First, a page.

As Haider argued in her thread, intersectionality’s intellectual flaws translate into moral shortcomings. Importantly, it is blind to forms of harm that occur within identity groups. For a black woman facing discrimination from a white man, intersectionality is great. But a gay woman sexually assaulted by another gay woman, or a black boy teased by another black boy for “acting white,” or a Muslim girl whose mother has forced her to wear the hijab will find that intersectionality has no space for their experiences. It certainly does not recognize instances in which the arrow of harm runs in the “wrong” direction—a black man committing an anti-Semitic hate crime, for instance. The more popular intersectionality becomes, the less we should expect to hear these sorts of issues discussed in public.
Perhaps the most pernicious consequence of intersectionality, however, is its effect on the culture of elite college campuses. Some claims about “campuses-gone-crazy” are surely overblown. For instance, judging from my experience at Columbia, nobody believes there are 63 genders, and hardly anyone loves Soviet-style communism. (That said, the few communists on campus tend to despise intersectionality with an unusual passion.) But one thing is certainly not exaggerated: intersectionality dominates the day-to-day culture. It operates as a master formula by which social status is doled out. Being black and queer is better than just being black or queer, being Muslim and gender non-binary is better than being either one on its own, and so forth. By “better,” I mean that people are more excited to meet you, you’re spoken of more highly behind your back, and your friends enjoy an elevated social status for being associated with you.
In this way, intersectionality creates a perverse social incentive structure. If you’re cis, straight, and white, you start at the bottom of the social hierarchy—especially if you’re a man, but also if you’re a woman. For such students, there is a strong incentive to create an identity that will help them attain a modicum of status. Some do this by becoming gender non-binary; others do it by experimenting with their sexuality under the catch-all label “queer.” In part, this is healthy college-aged exploration—finding oneself, as it were. But much of it amounts to needless confusion and pain imposed on hapless young people by the bizarre tenets of a new faith.
Nevertheless, intersectionality is preferable to what exists in much of the world. For example, in parts of the Middle East, South Asia, Africa, Eastern Europe, rural America, and many other places, gay people face immense amounts of pressure to pretend that they’re straight. That’s a much larger problem, comparatively speaking, than what’s happening on elite campuses. At the same time, elite campus culture is overcorrecting for more traditional forms of identity-based oppression by giving cis-straight-white students—or at least those among them who are embedded in the intersectionalist subculture—a choice between being honest with themselves and being held in high esteem by their peers. Ultimately, we should want to create a culture that does not provide strong incentives for people to be anything other than who and what they are.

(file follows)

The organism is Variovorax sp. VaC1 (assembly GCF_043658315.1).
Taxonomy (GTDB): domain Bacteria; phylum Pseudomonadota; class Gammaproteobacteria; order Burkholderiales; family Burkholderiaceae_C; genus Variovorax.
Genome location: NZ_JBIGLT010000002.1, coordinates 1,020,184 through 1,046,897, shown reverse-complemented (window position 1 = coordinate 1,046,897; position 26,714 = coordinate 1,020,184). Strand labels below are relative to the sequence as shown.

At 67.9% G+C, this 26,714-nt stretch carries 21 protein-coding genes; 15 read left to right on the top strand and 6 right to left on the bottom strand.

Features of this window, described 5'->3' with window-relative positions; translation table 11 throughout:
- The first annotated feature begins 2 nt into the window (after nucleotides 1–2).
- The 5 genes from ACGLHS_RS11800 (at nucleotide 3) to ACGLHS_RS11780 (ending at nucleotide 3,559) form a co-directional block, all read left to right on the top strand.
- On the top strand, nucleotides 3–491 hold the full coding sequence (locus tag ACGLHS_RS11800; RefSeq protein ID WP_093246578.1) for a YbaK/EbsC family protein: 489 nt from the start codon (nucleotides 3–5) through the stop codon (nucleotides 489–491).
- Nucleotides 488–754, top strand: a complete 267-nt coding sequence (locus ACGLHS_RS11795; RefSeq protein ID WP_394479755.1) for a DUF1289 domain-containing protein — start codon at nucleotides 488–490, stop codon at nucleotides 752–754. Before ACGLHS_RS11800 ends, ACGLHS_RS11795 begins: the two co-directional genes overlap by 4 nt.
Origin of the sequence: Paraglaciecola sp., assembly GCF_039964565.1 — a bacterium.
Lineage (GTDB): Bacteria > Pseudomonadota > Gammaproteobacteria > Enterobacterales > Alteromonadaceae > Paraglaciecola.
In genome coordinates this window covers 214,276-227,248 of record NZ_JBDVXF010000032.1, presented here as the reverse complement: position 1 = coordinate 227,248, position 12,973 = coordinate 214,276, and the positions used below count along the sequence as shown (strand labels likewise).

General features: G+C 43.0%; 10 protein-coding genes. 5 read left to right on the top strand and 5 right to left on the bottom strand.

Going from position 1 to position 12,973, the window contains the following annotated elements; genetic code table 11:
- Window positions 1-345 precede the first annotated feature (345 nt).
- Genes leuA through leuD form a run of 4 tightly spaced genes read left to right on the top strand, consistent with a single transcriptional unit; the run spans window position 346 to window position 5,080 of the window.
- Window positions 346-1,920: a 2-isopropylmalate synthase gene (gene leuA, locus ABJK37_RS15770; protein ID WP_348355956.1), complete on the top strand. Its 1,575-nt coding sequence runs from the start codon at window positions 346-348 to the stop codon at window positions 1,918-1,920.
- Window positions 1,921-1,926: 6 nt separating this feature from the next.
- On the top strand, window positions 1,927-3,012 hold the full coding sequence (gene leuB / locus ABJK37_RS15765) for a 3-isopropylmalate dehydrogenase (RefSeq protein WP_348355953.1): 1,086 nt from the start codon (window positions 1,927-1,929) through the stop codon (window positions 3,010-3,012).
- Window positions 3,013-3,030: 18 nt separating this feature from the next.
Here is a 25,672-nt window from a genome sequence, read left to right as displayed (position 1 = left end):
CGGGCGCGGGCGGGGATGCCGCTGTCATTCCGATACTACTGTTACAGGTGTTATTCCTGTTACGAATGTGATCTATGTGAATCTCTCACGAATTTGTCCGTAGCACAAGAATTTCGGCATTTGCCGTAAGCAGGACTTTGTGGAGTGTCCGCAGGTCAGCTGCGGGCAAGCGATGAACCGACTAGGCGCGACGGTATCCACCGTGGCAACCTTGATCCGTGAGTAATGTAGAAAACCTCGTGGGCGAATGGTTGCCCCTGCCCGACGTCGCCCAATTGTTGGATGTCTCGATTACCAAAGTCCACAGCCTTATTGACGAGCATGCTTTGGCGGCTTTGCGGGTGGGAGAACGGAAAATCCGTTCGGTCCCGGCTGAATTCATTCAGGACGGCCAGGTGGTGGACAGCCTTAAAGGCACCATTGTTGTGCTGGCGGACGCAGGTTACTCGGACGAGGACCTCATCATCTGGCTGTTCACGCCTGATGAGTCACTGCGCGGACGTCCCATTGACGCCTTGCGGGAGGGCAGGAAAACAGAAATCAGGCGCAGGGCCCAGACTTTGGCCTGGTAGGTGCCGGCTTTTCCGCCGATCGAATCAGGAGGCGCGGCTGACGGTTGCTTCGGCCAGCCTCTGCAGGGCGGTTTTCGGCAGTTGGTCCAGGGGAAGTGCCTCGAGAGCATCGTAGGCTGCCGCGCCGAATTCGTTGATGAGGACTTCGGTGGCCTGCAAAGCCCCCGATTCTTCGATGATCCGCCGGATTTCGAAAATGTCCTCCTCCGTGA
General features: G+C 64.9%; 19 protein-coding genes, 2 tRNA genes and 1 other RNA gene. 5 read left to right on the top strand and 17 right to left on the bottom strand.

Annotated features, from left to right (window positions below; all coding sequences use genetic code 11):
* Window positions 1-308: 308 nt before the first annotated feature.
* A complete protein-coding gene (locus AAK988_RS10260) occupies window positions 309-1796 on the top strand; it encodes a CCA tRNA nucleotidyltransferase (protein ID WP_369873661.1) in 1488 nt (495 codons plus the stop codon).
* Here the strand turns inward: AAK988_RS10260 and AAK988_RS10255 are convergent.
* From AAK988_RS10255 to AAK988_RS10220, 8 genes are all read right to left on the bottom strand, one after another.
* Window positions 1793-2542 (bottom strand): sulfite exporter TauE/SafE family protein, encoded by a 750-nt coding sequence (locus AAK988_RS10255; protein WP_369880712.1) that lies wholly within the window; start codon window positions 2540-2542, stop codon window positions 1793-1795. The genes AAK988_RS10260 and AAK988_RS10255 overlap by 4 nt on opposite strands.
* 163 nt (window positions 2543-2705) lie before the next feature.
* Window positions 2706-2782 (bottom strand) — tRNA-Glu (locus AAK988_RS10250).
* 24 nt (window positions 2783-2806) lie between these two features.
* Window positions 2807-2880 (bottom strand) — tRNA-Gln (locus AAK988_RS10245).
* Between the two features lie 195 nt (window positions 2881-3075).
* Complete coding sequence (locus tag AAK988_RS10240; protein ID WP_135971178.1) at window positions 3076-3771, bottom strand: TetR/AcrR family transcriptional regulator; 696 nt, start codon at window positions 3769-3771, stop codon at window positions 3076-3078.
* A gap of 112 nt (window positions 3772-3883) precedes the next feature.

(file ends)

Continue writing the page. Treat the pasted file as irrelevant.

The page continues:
I don’t know what proportion of students at elite schools are part of the intersectional subculture. But it is common enough that I never go more than a few days without encountering it. As a crude point of comparison, I’m more likely to meet a committed intersectionalist on any given day at Columbia than I am to meet a committed vegetarian, and much more likely than I am to meet a committed Christian.
It is this last observation that leads me to believe that Kimberlé Crenshaw’s impact as an intellectual is vastly understated. She may not have intended to, but she created an ideology that birthed a large and influential American subculture. Several intellectuals can boast of having had an impact on the culture of intellectual-types—the kind of people who voluntarily read long essays in Quillette or the Atlantic. But very few intellectuals—not Ta-Nehisi Coates nor Jordan Peterson nor Peter Thiel—can claim to have created a unique subculture that has engulfed substantial numbers of “normal” people.